Sand Dunes of Mysticism – Sufi Festival
Although as a team we had researched and prepared for the festival, we were in no way ready for the magic that awaited us at the gathering. In the drab city of Jodhpur stands the majestic Mehrangarh fort, legend has it that in its foundation lies buried a man alive!
Nevertheless, we scaled the uphill pathways of the fort and arrived for a breathless experience (literally!). The days that followed dissolved and became a single long pleasant morning where the dead of the night and the beating of the sun did not reach us. We were alleviated into a body-less bundle of senses.
This was not just music but music with an all-encompassing soul that beckoned and took us under its stupor. The artists did not belong to a single culture, country or genre. They came from far and wide, from different histories and different ideologies. Even this disparity did not take away from the collective intensity of their music and our experience. They rose together like a tide in our hearts and joined in a rhythm they ebbed and flowed in a spell bounding, magnificent harmony.
The performances were spread out in the course of a day and after every two hours we would find ourselves thoroughly spent, only to rush to the next performance and go through the entire process of moulting all over again. We felt places in our minds and souls that we didn’t know existed.
What remains remarkable is the diversity of musical and art forms that came together and effortlessly became one. They were unified in their core. They talked, sang, danced and strummed similar notes. A gathering of tens of people fell into resounding silence when ‘The Bardic Divas’ sang and played; the same audience clapped and vigorously swayed their heads when ‘The Mantra’ played. The Nile Sufis made sounds which can best be described as laryngeal, accompanied with swinging body moments and when they finally stopped, we were the ones who were sweating and exhausted.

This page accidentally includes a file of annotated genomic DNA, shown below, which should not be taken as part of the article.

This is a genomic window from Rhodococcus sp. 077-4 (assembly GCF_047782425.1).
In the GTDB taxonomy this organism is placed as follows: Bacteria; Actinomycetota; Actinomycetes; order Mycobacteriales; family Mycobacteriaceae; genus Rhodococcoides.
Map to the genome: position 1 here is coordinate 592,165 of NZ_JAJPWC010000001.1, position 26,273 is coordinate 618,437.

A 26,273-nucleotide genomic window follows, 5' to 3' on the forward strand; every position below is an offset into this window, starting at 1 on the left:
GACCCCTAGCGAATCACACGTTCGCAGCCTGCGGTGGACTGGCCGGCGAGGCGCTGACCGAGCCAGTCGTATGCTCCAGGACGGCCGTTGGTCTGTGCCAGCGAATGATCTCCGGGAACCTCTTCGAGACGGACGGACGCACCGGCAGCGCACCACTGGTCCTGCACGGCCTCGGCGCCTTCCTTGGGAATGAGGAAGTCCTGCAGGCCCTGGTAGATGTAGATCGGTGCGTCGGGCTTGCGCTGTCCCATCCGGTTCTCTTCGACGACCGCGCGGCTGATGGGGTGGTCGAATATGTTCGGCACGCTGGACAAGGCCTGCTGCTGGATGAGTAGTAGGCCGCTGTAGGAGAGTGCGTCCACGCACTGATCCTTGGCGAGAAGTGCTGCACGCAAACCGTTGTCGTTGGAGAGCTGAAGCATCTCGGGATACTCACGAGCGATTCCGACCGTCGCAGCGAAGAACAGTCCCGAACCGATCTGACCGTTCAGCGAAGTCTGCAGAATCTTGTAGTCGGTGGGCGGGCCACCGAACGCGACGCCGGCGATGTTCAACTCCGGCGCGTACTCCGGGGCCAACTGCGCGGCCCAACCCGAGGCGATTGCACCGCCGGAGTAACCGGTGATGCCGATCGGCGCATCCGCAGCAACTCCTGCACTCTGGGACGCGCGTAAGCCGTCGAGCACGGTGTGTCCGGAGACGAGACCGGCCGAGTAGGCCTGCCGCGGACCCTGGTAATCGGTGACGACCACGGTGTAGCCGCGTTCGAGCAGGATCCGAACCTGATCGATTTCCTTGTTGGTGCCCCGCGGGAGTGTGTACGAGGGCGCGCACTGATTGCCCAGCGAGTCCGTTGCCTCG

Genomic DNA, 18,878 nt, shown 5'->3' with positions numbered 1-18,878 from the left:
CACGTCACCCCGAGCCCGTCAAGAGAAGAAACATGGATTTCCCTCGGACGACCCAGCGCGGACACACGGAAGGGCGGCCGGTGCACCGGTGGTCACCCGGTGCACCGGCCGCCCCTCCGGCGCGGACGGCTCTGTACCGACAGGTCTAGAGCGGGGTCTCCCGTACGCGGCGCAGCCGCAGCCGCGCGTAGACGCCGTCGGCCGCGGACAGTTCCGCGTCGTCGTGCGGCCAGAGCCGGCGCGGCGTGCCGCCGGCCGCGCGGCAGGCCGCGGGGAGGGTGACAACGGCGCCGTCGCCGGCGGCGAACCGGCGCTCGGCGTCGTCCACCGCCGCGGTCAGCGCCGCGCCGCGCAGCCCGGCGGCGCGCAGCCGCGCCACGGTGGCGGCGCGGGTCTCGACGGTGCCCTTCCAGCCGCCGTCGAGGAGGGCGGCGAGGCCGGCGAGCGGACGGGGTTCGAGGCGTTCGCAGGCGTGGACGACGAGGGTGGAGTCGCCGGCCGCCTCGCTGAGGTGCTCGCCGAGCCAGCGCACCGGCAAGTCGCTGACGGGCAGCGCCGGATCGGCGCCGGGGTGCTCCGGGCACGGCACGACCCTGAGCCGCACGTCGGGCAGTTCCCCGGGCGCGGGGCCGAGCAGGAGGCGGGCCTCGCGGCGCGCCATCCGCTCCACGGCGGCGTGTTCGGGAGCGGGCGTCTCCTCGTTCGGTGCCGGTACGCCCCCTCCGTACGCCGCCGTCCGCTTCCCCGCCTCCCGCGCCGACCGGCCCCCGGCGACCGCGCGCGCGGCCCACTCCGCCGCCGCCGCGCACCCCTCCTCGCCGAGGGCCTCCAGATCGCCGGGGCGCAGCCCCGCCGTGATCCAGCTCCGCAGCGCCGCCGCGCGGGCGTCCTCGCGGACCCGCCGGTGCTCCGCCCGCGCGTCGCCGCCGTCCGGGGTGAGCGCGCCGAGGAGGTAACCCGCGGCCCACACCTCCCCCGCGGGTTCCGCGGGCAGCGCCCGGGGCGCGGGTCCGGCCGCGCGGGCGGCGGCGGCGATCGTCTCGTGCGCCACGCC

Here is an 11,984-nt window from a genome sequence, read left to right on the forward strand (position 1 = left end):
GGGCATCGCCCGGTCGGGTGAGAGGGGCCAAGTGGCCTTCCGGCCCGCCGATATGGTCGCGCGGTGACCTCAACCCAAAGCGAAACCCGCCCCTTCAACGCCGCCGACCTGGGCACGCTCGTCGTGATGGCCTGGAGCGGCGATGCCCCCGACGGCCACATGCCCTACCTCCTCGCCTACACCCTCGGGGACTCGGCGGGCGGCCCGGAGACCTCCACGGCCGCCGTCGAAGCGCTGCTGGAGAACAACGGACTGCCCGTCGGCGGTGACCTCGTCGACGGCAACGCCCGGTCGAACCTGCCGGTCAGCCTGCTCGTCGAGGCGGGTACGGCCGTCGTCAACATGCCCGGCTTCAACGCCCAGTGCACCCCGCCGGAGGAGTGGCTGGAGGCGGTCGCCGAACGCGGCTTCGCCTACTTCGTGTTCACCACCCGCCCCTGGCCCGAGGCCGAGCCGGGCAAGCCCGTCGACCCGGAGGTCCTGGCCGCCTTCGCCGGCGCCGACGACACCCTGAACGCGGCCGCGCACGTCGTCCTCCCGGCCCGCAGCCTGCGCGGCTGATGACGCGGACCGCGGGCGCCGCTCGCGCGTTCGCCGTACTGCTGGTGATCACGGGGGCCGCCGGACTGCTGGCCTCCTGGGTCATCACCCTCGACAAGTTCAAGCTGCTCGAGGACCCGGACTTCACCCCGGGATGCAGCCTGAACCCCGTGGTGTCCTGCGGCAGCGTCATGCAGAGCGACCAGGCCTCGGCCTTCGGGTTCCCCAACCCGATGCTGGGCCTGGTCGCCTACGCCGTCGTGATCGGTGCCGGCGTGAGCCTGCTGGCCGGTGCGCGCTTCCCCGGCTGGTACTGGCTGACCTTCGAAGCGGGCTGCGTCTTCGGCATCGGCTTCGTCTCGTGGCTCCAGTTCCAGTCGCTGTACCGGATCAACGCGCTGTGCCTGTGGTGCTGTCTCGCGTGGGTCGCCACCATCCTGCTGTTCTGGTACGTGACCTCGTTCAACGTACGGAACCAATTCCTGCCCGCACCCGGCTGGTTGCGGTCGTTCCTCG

They were all summoning; some were calling to their inner strength and some their list less souls. The whirling dervishes invited us into their ancient beliefs and as they raised their hands from their bodies upward to the dark impenetrable sky, they took us along. Two Afghani artists in conversation with their Rubab and Tabla received a prolonged ovation as the audience expressed their approval and a consensus was reached.
What fascinated us immensely was how the ancient Indian temple traditions flawlessly merged with the Sufi philosophy. With elaborately painted faces and exaggerated head gears, these men embodying the spirit of Gods and Goddesses transcended reality and narrated ancient stories of creation through annihilation. The Theyyam performance was a violent assault of the senses.
These seven days that we spent in the merciless Thar Dessert was not just a journey outward but also inward. We won’t say that we are re-defined souls but we might just be on our way!
We would like to thank H.H Maharaja Gaj Singh of Jodhpur and the Mehrangarh Museum Trust for their support.
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